Journal of the Waterloo Campaign
To commemorate the crossing of the river Dender from Schendelbeke to Onkerzele and the inspection of troops in Onkerzele, the UBA (Belgian Amateur Radio Society) section Geraardsbergen (Grammont) will deploy a special event shortwave amateur radio station at the location where the inspection of troops was held in 1815. The call sign used will be OT2ØØGBN.
On Friday, May 29th, 2015 the special event station will be operating in Morse code on Shortwave 3-28MHz from Schendelbeke.
On Saturday, May 30th, 2015 there will be Voice operations on shortwave 3-28MHz from the town of Onkerzele, from the same location where the inspection of troops took place (now part of ‘De Gavers’ recreation area).
The special event operation is a token of appreciation of the Belgian amateur radio operators for the British and their support in liberating Belgium of French rule in 1815. Captain Alexander Cavalié Mercer preparing the victory over Napoleon at Waterloo from the city of Geraardsbergen.
On May 29 1815, over 6,000 British cavalry gathered for an inspection of troops in preparation for the battle of Waterloo in the meadows beside the river Dender in the Belgian town of Onkerzele, now part of the city of Geraardsbergen (Grammont).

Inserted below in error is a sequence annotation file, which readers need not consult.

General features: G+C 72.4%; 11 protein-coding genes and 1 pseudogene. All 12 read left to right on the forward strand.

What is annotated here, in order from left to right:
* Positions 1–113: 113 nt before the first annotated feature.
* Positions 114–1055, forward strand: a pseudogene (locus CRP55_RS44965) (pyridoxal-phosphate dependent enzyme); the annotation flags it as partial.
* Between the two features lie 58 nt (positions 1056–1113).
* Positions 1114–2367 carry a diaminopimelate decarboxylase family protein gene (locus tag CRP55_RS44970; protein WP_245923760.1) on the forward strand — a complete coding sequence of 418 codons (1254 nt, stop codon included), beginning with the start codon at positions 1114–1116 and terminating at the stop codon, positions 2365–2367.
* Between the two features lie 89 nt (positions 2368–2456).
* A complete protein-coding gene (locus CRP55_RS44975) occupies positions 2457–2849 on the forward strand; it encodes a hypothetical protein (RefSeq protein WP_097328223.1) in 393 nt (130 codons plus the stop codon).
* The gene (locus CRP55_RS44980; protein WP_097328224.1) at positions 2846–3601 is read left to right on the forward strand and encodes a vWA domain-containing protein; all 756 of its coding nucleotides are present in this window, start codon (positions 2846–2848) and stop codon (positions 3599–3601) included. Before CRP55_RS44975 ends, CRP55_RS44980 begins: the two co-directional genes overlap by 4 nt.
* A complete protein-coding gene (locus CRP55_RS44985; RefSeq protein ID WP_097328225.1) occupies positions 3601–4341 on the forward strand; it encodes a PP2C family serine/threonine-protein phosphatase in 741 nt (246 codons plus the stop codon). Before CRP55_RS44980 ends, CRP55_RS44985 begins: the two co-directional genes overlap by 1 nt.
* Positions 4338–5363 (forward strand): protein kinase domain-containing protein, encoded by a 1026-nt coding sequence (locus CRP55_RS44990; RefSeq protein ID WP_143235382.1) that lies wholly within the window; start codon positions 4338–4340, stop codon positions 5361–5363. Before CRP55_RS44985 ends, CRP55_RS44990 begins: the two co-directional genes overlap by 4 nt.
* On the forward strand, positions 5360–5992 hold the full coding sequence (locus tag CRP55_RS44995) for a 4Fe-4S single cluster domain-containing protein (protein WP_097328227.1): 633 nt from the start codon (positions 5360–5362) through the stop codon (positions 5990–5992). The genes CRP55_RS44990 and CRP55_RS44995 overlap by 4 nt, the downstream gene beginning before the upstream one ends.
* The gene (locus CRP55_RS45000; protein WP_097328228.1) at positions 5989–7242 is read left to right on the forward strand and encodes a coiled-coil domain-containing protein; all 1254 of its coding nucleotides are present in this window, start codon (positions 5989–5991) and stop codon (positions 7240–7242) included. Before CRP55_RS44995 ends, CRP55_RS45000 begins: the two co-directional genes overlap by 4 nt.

Several historical figures, including the Duke of Wellington, Prince Blücher, Lord Uxbridge and the Duke of Berry, Sir Rowland Hill, Sir George Wood and Alexander Cavalié Mercer commander of a Royal Horse Artillery troop attended the event. At that time, the Foot Guards and Sir Rowland Hill were stationed in the town of Geraardsbergen (Grammont).
Thanks to his cannons Captain Mercer managed to withstand three charges of the French cavalry at the Battle of Waterloo. Against the orders of Wellington, Captain Mercer’s courageous actions at Waterloo proved to be the cornerstone of the final victory over Napoleon and his French army. Captain Alexander Cavalié Mercer, later promoted to General, was born in 1783 in Kingston-upon-Hull Yorkshire, died in 1868 in Cowley, Devon.